A year and a half ago I went to a talk at 24:7 Theatre Festival about the future of theatre in Manchester. It was a turbulent time for theatre, with arts council cuts all over the place and a rising feeling that something had to change.
Last Thursday, the beginning of that change came into fruition.
The Gap is an organisation in Manchester that’s aiming to bridge the gap between Fringe theatre and theatre at venues such as HOME and The Royal Exchange Theatre. Manchester is filled with theatre talent and with new writers and new companies that make great work. However, it also has a lot of mid-career writers who have earned the credentials to be able to ask, ‘what’s next for me?’
At the moment, The Gap is a conversation. It’s asking a whole pile of people what they think the gap is. Figuring out how to create properly paid work and how to use space in the city.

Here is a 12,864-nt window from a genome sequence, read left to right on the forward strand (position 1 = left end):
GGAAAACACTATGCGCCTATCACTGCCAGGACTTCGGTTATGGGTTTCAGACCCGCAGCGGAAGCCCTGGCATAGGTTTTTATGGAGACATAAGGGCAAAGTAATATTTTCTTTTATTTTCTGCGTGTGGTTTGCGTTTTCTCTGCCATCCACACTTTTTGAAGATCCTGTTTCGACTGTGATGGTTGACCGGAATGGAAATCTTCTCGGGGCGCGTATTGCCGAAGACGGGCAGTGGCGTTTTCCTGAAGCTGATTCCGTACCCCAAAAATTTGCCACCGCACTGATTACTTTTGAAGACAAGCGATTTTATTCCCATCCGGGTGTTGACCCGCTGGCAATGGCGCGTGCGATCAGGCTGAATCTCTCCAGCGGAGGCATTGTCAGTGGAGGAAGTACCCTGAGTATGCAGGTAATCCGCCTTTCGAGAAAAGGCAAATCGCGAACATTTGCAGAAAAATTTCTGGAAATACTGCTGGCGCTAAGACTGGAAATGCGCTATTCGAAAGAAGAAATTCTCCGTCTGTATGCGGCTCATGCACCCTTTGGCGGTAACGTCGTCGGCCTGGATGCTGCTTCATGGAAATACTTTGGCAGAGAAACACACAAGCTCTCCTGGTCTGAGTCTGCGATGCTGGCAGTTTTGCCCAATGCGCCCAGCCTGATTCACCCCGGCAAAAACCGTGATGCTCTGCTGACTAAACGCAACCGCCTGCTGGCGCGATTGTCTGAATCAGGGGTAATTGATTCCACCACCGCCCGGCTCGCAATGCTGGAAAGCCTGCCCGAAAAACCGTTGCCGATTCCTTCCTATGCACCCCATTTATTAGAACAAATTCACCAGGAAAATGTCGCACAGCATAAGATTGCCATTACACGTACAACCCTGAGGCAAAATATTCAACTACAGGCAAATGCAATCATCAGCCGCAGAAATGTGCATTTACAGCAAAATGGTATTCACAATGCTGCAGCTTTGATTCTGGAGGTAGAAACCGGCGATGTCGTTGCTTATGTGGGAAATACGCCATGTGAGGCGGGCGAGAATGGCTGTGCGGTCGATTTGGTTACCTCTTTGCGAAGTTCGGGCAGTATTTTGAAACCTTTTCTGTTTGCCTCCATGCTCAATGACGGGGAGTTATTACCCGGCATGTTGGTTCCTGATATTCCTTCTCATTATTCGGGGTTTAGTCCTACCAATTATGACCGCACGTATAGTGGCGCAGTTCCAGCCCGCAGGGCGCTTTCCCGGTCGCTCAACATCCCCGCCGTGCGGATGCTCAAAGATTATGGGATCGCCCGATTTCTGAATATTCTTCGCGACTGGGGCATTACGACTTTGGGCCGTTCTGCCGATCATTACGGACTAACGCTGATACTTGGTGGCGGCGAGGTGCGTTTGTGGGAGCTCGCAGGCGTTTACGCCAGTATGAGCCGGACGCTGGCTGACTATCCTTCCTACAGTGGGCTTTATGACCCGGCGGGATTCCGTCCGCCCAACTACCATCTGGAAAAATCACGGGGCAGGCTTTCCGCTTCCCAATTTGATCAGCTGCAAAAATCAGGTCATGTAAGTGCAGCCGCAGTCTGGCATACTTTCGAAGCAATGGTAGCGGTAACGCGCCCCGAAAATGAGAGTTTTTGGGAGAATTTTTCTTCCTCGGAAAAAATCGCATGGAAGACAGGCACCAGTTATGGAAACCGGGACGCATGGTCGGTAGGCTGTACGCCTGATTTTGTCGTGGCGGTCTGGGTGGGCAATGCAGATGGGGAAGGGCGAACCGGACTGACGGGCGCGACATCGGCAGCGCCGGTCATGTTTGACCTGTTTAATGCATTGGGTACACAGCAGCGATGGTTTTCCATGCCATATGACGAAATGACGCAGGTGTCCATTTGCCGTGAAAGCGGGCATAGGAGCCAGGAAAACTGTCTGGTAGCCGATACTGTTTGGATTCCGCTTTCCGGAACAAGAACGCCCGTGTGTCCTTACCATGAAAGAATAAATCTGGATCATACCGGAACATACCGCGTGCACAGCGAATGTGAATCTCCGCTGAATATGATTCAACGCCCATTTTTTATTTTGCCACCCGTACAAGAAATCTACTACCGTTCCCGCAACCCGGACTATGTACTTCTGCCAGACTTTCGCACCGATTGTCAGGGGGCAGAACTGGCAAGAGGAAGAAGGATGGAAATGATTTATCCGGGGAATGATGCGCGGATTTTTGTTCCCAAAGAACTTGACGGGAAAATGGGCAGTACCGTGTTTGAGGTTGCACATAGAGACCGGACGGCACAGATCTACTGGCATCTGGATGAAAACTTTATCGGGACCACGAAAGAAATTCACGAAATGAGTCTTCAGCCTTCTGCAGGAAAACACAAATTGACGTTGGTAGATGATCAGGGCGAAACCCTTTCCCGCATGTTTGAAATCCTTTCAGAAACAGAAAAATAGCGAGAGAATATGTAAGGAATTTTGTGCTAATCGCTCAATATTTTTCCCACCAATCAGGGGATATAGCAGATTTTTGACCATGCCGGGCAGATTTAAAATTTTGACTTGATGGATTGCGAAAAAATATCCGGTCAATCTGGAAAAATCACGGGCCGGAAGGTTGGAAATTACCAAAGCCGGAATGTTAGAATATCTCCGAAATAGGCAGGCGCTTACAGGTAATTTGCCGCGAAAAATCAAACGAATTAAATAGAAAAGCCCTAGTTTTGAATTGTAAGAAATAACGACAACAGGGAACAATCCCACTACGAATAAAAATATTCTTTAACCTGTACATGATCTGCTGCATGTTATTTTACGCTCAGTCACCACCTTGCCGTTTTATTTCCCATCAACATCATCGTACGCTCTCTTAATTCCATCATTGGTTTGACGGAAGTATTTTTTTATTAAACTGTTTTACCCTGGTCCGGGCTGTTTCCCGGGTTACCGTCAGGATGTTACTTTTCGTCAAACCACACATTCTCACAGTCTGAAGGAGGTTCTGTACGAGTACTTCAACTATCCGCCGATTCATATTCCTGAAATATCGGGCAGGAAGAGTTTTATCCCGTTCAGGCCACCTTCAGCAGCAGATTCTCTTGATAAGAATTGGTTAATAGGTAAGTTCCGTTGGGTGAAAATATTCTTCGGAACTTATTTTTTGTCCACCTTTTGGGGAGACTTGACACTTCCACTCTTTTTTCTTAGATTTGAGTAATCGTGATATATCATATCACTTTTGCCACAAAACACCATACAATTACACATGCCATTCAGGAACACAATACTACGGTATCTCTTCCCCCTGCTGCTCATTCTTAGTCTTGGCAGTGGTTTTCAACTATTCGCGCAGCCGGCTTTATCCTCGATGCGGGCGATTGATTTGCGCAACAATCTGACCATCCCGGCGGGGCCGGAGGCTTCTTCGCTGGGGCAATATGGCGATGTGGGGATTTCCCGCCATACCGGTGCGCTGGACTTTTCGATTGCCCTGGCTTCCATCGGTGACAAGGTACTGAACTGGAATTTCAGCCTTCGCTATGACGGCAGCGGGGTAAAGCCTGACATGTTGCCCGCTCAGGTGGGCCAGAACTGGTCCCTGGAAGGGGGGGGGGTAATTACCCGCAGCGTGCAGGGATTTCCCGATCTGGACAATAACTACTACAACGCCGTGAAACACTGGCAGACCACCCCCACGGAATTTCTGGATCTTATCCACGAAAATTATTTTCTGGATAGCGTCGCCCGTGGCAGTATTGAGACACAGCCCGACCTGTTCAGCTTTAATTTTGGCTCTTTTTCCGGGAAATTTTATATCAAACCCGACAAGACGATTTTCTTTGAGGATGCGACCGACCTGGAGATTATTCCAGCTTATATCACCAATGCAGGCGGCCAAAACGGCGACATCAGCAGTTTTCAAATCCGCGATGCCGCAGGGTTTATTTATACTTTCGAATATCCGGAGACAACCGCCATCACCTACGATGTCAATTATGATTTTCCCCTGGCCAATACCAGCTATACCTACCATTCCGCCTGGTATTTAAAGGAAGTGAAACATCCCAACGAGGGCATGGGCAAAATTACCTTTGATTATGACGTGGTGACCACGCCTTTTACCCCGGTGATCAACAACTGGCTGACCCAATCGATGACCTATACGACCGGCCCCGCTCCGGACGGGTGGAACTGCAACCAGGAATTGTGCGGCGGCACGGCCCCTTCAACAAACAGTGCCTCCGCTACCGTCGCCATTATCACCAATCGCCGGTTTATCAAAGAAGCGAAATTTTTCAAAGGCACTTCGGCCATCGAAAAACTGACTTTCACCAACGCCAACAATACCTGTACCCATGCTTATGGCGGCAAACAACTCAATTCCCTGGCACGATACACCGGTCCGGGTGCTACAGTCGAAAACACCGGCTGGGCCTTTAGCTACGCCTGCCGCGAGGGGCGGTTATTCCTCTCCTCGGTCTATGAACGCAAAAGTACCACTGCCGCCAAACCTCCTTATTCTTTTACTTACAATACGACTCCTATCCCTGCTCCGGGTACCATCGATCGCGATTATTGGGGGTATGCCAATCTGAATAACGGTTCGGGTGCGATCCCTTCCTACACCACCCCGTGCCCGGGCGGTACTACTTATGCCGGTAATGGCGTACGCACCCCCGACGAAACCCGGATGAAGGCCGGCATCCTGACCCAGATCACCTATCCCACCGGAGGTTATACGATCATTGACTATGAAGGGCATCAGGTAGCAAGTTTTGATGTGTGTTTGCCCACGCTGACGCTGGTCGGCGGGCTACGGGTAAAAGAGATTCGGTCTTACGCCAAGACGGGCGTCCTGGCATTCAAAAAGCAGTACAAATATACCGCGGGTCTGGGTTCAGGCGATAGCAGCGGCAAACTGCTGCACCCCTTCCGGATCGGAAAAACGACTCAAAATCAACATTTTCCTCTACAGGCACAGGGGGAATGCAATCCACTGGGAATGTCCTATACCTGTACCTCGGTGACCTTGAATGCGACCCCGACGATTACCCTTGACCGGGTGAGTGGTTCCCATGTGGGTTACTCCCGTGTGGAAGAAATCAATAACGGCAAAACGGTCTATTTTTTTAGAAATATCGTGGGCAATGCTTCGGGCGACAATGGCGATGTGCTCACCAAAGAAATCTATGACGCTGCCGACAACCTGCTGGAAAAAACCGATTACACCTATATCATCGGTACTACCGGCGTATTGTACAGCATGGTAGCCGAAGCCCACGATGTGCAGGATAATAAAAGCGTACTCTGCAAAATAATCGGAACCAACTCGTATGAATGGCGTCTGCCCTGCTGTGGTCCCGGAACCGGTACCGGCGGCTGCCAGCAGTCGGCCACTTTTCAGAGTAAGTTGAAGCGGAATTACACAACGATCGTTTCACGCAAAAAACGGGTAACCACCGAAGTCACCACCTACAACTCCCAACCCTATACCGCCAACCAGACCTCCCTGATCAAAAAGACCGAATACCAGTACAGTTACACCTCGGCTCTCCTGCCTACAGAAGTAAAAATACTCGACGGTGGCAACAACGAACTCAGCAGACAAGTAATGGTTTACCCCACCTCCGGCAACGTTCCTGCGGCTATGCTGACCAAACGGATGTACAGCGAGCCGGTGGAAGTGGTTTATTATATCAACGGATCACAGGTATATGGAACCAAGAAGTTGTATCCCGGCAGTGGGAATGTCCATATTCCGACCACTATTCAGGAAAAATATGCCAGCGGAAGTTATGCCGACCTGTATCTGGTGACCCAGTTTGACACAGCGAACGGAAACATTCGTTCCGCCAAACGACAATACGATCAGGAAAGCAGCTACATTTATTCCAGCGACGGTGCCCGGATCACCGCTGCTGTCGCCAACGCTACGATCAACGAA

I suppose it’s this which puts The Gap on a pinnacle – the big question of what will come out of all of these conversations. Whether it’s commercial, or joining up a number of approaches. The advantage we have is that in Manchester, the theatre community is close knit. There are so many familiar faces. It’s a blessing and a curse – it brings up it’s own questions – how to then bring in audiences from outside this fantastic community?
After the debate last Thursday, The Gap put on some plays by a mixture of playwrights. Some are mid-career, and some with a national reputation. Each of the plays was powerful. If the showcase is a snippet of what we can expect then I’m definitely excited.
I think The Gap has a lot of potential. The idea behind it is certainly an ideal one – but being paid decent wages and having support in theatre isn’t a farfetched brand-new idea – it’s just one that’s really hard to figure out when there’s very little arts funding.
There’s a lot that can be done here. As I said last Thursday – now is a time to shout about the talent we have here in Manchester, and to show ourselves as professionals. The pride we share with one another should be shared with everyone else.
At the end of the day, Manchester theatre is pretty good.
If you’d like to find out more about The Gap (or donate) then visit: http://theatregap.co.uk